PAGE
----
ARC Main Page Occupation of the East Trawniki Aktion Erntefest

Late Trawniki Trials

Last Update 14 July 2005

The trials of former camp guards continue, sixty years after the end of WW2. There are three interesting aspects to these current trials:
a) The trials are not directly of the actions of the camp guards during the war but of what these former guards disclosed on immigration application in relation to those activities.
b) Most of the trials relate not to German camp guards but Poles, Ukrainians auxiliaries etc who were trained at Trawniki.
c) The worldwide interest still generated by these trials.

These trials are being undertaken in the US (and also Canada) by the Justice Departments Office of Special Investigations (OSI) and US Attorneys Office. As it so difficult to provide sufficient direct evidence sixty years after the war, failures in disclosure on immigration to the US have been used as a substitute to prosecute. When emigrating into the US émigrés are required to declare whether they were Nazis or participated in actions against civilians. Most of the 400,000 or so émigrés from Europe to the US after the war failed to make such a declaration, although a reasonable number must have fallen into that category. The OSI estimates at least 10,000.

The US, like many other countries, took little interest after 1949 in chasing and bringing to trial the lower level war criminals, especially non Germans until about twenty years ago when the Holtzman amendment was passed giving the law teeth and setting up the OSI. The OSI has since 1979 won 79 cases and blocked the immigration of 170 individuals. The law doesn’t require that the US Government prove the defendants committed atrocities only that membership and participation in actions associated with atrocities. Most of these cases are of non-German auxiliaries as most of the records that the OSI had access to are those from Eastern Europe which are more intact than German records. Many of the recent trials date back to information secured at the time of the famous trial of John Demjanjuk (charged with being a camp guard known as "Ivan The Terrible" trained at Trawniki) in the 1980ies when detailed records of Trawniki personal were discovered. In 2002 alone the OSI filed cases against eight suspected camp guards trained at Trawniki.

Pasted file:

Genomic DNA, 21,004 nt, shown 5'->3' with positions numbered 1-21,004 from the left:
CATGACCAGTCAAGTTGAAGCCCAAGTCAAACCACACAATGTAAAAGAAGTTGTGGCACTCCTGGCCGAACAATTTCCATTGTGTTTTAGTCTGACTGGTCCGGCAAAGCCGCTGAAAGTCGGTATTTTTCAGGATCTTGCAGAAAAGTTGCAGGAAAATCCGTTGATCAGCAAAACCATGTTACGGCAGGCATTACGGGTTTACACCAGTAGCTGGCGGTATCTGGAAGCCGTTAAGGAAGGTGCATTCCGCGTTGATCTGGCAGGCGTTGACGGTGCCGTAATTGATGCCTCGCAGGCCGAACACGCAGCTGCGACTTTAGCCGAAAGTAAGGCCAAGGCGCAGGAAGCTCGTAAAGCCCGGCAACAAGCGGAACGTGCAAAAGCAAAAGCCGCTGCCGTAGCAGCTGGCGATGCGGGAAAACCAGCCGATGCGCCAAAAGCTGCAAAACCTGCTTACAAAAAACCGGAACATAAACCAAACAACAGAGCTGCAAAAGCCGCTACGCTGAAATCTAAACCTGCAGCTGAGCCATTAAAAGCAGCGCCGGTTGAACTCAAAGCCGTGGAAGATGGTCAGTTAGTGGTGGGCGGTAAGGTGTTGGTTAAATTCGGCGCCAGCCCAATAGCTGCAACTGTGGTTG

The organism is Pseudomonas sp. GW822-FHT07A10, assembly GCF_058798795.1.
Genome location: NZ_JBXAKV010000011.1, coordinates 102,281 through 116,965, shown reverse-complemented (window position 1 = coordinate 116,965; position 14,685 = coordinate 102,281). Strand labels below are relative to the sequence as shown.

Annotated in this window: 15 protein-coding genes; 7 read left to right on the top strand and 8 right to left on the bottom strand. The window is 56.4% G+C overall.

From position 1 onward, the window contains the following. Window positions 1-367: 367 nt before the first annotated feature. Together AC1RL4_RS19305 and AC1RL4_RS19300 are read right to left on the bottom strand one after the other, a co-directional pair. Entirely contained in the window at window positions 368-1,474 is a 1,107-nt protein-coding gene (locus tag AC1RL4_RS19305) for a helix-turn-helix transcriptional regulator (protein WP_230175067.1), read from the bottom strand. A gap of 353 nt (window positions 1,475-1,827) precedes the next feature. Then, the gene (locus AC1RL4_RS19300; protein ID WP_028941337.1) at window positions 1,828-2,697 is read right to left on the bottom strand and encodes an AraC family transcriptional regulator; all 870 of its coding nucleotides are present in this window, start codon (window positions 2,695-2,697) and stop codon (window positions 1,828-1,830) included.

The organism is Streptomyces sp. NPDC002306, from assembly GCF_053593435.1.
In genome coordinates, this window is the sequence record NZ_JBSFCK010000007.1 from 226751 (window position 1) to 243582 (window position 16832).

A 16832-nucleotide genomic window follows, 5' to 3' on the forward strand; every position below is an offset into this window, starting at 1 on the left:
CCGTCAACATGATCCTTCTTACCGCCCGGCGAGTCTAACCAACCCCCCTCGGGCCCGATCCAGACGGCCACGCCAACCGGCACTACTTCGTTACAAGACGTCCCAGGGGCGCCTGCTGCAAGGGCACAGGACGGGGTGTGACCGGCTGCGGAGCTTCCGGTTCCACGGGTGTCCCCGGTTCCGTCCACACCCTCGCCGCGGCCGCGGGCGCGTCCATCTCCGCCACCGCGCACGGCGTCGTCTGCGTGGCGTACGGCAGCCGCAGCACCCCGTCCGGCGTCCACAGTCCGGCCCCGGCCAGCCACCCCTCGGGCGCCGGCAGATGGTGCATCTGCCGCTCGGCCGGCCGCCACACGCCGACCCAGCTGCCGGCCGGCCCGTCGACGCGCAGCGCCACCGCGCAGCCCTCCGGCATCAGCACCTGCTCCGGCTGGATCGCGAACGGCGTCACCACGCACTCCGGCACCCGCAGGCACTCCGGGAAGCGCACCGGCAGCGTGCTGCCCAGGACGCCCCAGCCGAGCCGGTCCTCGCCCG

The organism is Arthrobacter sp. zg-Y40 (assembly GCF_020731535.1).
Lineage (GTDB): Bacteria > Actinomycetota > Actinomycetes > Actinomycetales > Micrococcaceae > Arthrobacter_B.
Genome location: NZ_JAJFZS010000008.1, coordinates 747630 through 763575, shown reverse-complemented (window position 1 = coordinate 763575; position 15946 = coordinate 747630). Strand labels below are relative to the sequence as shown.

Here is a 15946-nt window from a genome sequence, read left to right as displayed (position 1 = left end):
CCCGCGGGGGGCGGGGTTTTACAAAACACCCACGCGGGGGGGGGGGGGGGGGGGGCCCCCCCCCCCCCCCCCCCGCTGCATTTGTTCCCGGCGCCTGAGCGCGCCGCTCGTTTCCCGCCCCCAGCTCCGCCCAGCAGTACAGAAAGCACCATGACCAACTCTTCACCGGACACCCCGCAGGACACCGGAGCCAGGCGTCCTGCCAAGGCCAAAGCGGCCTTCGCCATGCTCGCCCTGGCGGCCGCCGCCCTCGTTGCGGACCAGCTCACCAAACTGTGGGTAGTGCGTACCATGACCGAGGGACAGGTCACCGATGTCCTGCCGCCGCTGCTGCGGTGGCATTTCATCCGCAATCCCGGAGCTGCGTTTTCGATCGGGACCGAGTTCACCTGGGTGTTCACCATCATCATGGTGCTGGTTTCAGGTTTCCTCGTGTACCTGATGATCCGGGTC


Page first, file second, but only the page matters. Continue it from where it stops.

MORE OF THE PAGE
The following six trials, related to Ukrainians and Poles who served as camp guards in Aktion Reinhard and other camps and were trained at Trawniki, give an indication of their extent:
1) Andrew Kuras, a Ukrainian from Galicia, entered guard service in December 1942, receiving his training at the Trawniki training camp. He went on to serve as a guard at the Trawniki labour camp, Poniatowa and the SS labour camp Dorohucza. Kuras was at these camps until a few weeks before the Erntefest massacre in November 1943. He emigrated to the US in 1951, becoming a citizen in 1962. In 2004 he was stripped of his US citizenship.

2) Iwan Mandycz was born in Olievo-Korolivka in the Ukraine in 1920. He was trained at Trawniki in April 1943 and served as a guard at Poniatowa until November 1943. He went on to serve as a guard at KZ Sachsenhausen. Mandycz emigrated to the US in 1949, became a US citizen in 1955, and was stripped of his US citizenship in 2005.

3) The Ukrainian Mykola Wasylyk served as a guard at Trawniki and Budzyn camps between April and November 1943. He was deported from the US in 2004.

4) Vladas Zajanckauskas served as a auxiliary guard between mid 1942 and March 1945. He was trained at Trawniki, and subsequently became a trainer himself. He was also deployed to Warsaw in April 1943, as a non commissioned officer to destroy the Warsaw Ghetto. He emigrated to the US in 1950, and became a US citizen in 1956. His citizenship was revoked in 2005. Zajanckauskas told immigration officials that he never told them originally about his Trawniki service because he thought it would jeopardise his chances of getting into the US.

5) Jaroslaw Bilaniuk, a Ukrainian, was trained at the Trawniki training camp and subsequently served at the Trawniki labour camp. After this he served in anti partisan units and in guarding civilians. He emigrated to the US in 1949, and became a US citizen in 1957.

6) Bronislaw Hajda, a Pole, was trained at Trawniki, in January 1943. He served at the Trawniki labour camp and subsequently from March 1943 at Treblinka I (in which he participated in a July 1944 Massacre of Jews). He later served in the SS battalion Streibel, recruiting and guarding forced Polish workers in building fortifications against the Russian advance. He emigrated to the US in 1950 and his citizenship was rescinded in 1998.

Canada, similar to the US, has also used immigration laws to pursue war criminals and has successfully prosecuted a number of cases. This included the Ukrainian Josef Furman, who was brought to trial in 2004. He trained at Trawniki and took part in liquidating ghettos, including the Warsaw Ghetto. He ended up as a camp guard at KZ Flossenbürg. Furman came to Canada in 1949, and became a citizen in 1957.

Many other countries to which large-scale immigration occurred after the war have failed to take similar action, including Great Britain and Australia.
Public interest continues unabated with substantive newspaper coverage of each of these trials as they happen in the US, Canada, Great Britain, Germany etc.

© ARC 2005